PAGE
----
It’s clear that, if nothing else, the provincial NDP caucus is not very politically astute. And that’s a bad thing for people who are, well, politicians.
Monday, news surfaced that four of the NDP’s five provincial MHAs — Dale Kirby, George Murphy, Gerry Rogers and Christopher Mitchelmore — had written a letter to the fifth NDP member, party leader Lorraine Michael, suggesting the party should hold a leadership review.
This, at a time when Michael has the highest approval ratings of any party leader and when the party has more seats in the provincial House of Assembly than it has ever had.
From the outside, it’s a little difficult to figure out exactly why. Perhaps the fab four felt that it’s been difficult for Michael to go from running a party of one MHA to the five it now holds. Perhaps, with a little political experience under their belts, they now feel they’ve got the right to make demands. Perhaps they don’t like her style — sometimes, the methods of a long-time campaigner nearing retirement are vastly different from what a party’s younger members feel is necessary.
Perhaps the strongest message in their letter is that they believe a leadership review is necessary to attract new candidates for the party, something that may well be a legitimate concern; it’s tough to grow a party, and if the groundwork isn’t already being done for the next election, there are clearly rough waters ahead for the party.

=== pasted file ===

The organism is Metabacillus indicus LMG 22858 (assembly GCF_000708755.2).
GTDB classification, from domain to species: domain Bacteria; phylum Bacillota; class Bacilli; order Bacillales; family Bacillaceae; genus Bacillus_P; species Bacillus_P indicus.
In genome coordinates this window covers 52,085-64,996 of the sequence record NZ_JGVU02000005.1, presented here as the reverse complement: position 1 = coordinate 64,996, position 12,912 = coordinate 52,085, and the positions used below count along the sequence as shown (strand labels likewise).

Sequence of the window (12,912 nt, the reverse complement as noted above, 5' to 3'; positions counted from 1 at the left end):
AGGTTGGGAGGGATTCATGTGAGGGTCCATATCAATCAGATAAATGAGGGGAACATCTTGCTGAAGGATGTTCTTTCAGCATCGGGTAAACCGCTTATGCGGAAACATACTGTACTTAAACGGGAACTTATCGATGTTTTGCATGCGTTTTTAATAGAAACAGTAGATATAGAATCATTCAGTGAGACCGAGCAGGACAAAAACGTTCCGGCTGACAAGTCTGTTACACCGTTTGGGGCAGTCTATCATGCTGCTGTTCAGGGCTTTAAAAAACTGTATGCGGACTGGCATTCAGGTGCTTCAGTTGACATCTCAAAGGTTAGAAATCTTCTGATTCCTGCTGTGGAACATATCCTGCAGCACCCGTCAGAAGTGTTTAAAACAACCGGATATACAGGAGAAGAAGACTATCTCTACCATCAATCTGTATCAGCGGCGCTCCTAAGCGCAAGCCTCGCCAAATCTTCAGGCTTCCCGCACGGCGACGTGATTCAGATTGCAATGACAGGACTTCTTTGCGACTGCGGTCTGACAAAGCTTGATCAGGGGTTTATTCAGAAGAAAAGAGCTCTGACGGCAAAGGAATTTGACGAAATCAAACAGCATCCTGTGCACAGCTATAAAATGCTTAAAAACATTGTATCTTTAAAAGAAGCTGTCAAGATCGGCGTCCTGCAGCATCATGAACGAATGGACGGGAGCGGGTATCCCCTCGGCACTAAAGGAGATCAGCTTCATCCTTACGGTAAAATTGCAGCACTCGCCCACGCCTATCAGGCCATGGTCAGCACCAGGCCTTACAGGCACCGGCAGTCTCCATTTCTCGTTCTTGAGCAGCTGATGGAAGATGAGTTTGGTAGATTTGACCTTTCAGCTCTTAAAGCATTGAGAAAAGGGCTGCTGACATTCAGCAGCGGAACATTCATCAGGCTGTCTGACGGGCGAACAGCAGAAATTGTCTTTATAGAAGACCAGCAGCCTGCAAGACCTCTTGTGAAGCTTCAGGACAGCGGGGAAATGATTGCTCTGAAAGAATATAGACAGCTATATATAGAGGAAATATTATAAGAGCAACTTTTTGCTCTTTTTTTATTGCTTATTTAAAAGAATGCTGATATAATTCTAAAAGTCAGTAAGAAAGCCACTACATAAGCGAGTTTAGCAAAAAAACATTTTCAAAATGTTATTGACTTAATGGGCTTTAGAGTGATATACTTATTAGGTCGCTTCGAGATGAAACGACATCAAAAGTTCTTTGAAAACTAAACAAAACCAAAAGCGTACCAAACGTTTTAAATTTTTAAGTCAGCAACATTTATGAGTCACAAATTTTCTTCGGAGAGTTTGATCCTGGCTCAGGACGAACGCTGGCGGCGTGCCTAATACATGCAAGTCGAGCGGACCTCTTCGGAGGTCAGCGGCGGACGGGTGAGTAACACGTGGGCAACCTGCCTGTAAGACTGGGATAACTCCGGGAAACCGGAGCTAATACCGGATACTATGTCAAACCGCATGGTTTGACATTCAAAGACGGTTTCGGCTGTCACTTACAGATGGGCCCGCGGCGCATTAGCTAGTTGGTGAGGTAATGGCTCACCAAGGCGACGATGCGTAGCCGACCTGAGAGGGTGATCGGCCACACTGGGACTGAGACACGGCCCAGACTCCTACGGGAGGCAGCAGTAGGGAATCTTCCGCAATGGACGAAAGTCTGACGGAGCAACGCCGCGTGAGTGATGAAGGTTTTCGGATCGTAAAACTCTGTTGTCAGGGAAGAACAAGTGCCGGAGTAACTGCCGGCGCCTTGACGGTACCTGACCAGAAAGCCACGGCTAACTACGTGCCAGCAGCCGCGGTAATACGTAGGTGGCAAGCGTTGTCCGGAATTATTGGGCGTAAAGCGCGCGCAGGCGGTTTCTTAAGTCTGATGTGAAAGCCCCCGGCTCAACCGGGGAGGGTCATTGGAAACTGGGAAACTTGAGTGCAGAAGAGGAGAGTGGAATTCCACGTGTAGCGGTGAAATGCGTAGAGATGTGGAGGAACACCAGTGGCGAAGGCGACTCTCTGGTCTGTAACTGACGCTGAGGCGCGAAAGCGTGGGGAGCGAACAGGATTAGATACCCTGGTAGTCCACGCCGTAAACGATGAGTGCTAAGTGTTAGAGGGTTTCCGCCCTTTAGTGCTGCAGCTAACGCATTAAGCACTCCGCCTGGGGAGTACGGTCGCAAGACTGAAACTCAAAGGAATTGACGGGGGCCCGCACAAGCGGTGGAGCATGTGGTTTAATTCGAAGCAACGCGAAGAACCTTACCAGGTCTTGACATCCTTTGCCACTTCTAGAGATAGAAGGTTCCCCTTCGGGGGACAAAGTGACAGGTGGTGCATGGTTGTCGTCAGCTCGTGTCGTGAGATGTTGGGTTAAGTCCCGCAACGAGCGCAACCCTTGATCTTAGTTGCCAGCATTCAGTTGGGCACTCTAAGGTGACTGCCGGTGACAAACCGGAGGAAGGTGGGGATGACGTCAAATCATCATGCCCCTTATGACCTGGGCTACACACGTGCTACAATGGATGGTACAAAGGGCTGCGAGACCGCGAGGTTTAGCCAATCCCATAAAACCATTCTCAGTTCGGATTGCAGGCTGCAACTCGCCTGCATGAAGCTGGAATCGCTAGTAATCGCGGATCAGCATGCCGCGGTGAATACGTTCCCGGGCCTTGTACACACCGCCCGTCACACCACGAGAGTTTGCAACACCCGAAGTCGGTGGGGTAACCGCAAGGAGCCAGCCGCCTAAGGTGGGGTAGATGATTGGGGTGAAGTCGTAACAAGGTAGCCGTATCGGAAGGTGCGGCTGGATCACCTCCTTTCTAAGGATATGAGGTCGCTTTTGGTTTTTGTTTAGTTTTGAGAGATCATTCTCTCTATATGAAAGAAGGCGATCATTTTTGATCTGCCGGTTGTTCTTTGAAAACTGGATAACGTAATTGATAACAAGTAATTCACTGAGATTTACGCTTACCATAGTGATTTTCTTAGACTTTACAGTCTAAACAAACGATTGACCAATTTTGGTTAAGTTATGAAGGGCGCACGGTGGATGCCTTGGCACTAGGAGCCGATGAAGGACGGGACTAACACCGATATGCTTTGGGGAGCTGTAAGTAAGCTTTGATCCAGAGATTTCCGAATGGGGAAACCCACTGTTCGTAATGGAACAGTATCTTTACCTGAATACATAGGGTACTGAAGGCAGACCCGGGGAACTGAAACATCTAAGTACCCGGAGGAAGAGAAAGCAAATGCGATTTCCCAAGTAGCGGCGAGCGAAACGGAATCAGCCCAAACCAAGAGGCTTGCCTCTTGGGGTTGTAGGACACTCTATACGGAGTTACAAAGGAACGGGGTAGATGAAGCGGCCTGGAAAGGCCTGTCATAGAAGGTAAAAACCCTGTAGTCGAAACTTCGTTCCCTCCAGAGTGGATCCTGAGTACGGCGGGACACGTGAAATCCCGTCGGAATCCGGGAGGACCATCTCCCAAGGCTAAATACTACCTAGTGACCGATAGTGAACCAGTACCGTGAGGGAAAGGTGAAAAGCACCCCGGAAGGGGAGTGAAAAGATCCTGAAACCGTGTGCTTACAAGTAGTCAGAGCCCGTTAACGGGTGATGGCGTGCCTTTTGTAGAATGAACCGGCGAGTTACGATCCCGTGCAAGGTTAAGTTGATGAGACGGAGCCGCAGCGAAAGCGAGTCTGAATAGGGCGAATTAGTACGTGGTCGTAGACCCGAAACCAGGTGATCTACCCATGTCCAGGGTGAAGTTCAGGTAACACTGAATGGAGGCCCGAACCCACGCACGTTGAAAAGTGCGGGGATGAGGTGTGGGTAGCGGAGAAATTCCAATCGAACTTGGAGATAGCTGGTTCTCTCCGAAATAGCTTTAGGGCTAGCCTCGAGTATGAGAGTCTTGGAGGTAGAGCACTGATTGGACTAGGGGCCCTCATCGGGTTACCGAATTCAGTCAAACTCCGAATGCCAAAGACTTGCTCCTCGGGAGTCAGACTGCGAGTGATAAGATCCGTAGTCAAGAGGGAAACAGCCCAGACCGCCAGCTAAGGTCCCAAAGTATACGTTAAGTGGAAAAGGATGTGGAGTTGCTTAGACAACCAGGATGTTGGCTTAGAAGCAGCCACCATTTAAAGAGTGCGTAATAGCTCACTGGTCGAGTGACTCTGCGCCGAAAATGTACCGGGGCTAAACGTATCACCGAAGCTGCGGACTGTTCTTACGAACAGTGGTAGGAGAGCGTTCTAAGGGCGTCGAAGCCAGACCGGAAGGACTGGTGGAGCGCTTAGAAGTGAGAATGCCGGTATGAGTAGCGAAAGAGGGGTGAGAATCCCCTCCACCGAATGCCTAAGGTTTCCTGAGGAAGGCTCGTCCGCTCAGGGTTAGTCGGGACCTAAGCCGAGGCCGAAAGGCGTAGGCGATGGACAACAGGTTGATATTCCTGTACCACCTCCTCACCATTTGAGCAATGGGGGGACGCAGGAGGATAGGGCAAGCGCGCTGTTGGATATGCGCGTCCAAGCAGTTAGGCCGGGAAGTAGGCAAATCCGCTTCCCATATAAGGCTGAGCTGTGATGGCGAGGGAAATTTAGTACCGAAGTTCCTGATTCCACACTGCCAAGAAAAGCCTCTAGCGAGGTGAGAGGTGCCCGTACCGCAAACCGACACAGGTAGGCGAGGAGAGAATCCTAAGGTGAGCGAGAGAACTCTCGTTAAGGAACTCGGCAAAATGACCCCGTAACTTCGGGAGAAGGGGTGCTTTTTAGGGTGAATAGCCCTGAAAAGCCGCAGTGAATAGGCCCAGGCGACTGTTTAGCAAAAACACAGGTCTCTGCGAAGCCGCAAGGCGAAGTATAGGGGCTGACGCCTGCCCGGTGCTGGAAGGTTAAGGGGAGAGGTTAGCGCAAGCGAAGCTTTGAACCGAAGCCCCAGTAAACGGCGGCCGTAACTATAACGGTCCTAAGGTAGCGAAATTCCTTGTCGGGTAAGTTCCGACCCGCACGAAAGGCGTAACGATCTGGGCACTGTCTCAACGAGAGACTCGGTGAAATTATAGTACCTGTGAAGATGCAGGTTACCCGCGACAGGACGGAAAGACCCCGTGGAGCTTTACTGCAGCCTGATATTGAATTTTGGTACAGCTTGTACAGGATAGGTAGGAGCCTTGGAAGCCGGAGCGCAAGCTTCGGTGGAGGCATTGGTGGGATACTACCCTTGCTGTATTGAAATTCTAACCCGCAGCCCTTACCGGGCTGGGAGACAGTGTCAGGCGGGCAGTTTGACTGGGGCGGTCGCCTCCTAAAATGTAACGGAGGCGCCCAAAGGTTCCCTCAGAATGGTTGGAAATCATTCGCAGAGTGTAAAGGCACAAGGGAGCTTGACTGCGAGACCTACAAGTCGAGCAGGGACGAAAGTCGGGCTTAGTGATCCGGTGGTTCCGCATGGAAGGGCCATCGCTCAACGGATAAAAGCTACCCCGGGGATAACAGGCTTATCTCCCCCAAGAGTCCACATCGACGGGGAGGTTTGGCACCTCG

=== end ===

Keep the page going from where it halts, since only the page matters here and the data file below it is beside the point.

But when it comes to their method of handling this particular contretemps, they’ve blown it, big time.
First, there’s the fact they decided to send an email to Michael outlining their concerns, instead of handling it internally. How leaky is the party? Journalists knew about the letter before Lorraine Michael did. The letter was sent on Sunday and by Monday, it was on the news. It couldn’t have been more public.
Except, yes, it could.
The shortage of political astuteness apparently doesn’t end with Kirby, Murphy, Rogers and Mitchelmore.
Lorraine Michael decided the best way to handle the concerns about her leadership was to go on television and spread the whole mess as wide as possible.
It grew immediately from family fight to civil war. Chances are, it will continue to be messy, public and divisive.
Perhaps the NDP could have taken a leaf from the provincial Progressive Conservative playbook: stand loudly and publicly behind your leader, and keep the other discussions under wraps and off the printed page as much as you can.
Instead, they have handled this particularly badly, and given a tidy little gift to the provincial Liberals and PCs.
Think of it this way: if you can’t handle a caucus of five measly members, how could you ever hope to manage a province of some 510,000 people?
It is the NDP equivalent of snatching defeat from the jaws of potential victory.
It has turned into dirty laundry-fest of the first order.
Well done, folks.